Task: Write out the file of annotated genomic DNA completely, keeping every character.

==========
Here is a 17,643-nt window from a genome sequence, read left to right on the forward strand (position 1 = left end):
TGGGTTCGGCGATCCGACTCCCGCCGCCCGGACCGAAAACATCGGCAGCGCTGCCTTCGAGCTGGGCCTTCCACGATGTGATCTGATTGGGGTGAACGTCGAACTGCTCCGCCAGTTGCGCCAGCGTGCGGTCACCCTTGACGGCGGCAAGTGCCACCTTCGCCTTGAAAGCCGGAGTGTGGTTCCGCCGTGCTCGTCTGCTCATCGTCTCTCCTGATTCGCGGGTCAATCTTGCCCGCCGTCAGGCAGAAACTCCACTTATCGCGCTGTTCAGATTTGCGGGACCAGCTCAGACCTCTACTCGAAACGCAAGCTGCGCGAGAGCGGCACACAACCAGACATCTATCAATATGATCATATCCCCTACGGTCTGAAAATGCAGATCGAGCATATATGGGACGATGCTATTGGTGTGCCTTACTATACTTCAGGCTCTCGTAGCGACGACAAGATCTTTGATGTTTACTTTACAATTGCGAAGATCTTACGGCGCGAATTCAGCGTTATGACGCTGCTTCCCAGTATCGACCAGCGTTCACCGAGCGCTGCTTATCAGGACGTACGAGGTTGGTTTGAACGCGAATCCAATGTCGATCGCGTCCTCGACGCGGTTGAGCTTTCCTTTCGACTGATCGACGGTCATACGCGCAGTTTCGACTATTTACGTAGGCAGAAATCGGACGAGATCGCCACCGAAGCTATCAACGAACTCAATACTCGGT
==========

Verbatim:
Here is a 17,643-nt window from a genome sequence, read left to right on the forward strand (position 1 = left end):
TGGGTTCGGCGATCCGACTCCCGCCGCCCGGACCGAAAACATCGGCAGCGCTGCCTTCGAGCTGGGCCTTCCACGATGTGATCTGATTGGGGTGAACGTCGAACTGCTCCGCCAGTTGCGCCAGCGTGCGGTCACCCTTGACGGCGGCAAGTGCCACCTTCGCCTTGAAAGCCGGAGTGTGGTTCCGCCGTGCTCGTCTGCTCATCGTCTCTCCTGATTCGCGGGTCAATCTTGCCCGCCGTCAGGCAGAAACTCCACTTATCGCGCTGTTCAGATTTGCGGGACCAGCTCAGACCTCTACTCGAAACGCAAGCTGCGCGAGAGCGGCACACAACCAGACATCTATCAATATGATCATATCCCCTACGGTCTGAAAATGCAGATCGAGCATATATGGGACGATGCTATTGGTGTGCCTTACTATACTTCAGGCTCTCGTAGCGACGACAAGATCTTTGATGTTTACTTTACAATTGCGAAGATCTTACGGCGCGAATTCAGCGTTATGACGCTGCTTCCCAGTATCGACCAGCGTTCACCGAGCGCTGCTTATCAGGACGTACGAGGTTGGTTTGAACGCGAATCCAATGTCGATCGCGTCCTCGACGCGGTTGAGCTTTCCTTTCGACTGATCGACGGTCATACGCGCAGTTTCGACTATTTACGTAGGCAGAAATCGGACGAGATCGCCACCGAAGCTATCAACGAACTCAATACTCGGT